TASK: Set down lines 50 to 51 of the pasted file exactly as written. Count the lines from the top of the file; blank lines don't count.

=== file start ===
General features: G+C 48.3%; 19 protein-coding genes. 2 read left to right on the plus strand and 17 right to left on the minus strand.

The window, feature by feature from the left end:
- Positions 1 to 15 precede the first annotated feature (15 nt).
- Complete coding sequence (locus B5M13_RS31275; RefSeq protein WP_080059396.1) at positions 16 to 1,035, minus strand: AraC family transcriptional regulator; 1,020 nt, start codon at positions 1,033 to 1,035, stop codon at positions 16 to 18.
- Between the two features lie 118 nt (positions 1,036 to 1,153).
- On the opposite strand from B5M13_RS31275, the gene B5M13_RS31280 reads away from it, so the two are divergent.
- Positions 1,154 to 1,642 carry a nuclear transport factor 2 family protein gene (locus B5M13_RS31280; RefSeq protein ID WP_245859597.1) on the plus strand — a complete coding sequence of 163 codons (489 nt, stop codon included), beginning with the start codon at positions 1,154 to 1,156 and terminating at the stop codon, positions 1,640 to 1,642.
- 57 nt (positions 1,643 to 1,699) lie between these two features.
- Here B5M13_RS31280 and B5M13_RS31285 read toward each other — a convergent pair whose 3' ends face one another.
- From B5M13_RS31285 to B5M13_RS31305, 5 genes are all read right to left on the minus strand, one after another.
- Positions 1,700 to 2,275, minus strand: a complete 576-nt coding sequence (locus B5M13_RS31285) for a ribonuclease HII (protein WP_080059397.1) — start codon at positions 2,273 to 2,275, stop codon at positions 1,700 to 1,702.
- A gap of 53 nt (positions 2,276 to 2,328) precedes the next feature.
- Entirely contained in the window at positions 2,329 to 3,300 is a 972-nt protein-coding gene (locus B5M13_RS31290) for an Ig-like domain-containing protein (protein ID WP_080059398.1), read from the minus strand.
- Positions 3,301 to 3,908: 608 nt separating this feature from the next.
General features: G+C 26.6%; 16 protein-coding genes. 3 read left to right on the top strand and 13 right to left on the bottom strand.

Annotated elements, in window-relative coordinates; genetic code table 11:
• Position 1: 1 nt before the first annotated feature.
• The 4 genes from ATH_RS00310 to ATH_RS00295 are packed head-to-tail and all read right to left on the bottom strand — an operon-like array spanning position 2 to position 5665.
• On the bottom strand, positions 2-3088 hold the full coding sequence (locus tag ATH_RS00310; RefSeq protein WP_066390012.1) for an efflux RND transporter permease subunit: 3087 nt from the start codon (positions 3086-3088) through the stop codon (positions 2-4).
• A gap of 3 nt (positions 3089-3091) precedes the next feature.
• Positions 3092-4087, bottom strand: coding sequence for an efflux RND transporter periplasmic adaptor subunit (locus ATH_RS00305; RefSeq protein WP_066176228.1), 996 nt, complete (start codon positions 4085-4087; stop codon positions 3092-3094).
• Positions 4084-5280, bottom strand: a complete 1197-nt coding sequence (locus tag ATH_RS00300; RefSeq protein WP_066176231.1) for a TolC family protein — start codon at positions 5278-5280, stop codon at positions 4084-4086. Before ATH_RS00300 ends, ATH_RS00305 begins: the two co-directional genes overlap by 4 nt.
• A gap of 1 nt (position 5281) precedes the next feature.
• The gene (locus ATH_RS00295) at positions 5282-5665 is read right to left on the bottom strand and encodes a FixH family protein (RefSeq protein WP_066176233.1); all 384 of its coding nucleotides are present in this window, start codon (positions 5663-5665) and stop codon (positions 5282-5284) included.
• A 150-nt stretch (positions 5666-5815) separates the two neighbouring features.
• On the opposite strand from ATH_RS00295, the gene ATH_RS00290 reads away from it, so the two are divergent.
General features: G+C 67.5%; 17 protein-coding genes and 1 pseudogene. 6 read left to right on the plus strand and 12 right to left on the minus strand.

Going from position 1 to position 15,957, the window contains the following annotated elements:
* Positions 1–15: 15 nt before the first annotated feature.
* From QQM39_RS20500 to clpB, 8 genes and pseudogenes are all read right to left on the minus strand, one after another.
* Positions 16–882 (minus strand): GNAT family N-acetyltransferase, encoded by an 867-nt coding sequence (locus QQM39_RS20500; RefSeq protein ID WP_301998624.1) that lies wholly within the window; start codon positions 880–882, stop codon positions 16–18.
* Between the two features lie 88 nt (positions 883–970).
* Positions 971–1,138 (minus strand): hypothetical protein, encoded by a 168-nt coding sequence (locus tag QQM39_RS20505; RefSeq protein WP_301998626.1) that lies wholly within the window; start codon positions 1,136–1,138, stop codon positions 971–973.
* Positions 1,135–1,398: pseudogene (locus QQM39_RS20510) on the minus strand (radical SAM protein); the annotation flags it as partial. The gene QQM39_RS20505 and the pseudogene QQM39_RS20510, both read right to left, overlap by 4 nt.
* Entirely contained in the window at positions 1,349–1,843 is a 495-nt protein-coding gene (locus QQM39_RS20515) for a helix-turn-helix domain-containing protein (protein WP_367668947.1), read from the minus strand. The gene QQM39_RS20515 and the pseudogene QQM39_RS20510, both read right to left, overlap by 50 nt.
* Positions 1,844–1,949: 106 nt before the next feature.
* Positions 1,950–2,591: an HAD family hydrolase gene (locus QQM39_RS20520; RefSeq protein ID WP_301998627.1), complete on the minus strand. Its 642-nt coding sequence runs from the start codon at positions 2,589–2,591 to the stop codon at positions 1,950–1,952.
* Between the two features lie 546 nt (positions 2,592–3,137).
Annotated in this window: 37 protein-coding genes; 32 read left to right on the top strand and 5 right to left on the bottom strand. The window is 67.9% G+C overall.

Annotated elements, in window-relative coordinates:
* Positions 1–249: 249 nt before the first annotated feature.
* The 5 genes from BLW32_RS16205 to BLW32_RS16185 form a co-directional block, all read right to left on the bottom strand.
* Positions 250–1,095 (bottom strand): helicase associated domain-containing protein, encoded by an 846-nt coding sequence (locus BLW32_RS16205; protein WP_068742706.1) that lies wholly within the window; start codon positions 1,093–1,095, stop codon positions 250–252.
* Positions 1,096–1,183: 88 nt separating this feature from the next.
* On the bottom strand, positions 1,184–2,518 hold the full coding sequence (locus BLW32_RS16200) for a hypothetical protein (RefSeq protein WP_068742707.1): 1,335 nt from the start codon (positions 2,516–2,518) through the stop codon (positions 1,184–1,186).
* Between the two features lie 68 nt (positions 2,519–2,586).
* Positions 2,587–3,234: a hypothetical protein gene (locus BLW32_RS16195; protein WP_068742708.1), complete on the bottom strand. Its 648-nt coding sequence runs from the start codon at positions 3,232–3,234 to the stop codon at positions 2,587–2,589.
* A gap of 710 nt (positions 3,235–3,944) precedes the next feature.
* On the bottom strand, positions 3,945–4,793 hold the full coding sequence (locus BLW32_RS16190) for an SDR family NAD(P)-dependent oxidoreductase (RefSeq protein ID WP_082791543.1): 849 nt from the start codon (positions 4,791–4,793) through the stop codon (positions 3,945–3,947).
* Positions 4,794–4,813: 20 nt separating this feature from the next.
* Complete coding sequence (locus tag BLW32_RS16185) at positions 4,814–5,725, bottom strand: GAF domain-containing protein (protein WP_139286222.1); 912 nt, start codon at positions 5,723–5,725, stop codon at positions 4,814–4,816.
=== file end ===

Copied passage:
* Positions 4,794–4,813: 20 nt separating this feature from the next.
* Complete coding sequence (locus tag BLW32_RS16185) at positions 4,814–5,725, bottom strand: GAF domain-containing protein (protein WP_139286222.1); 912 nt, start codon at positions 5,723–5,725, stop codon at positions 4,814–4,816.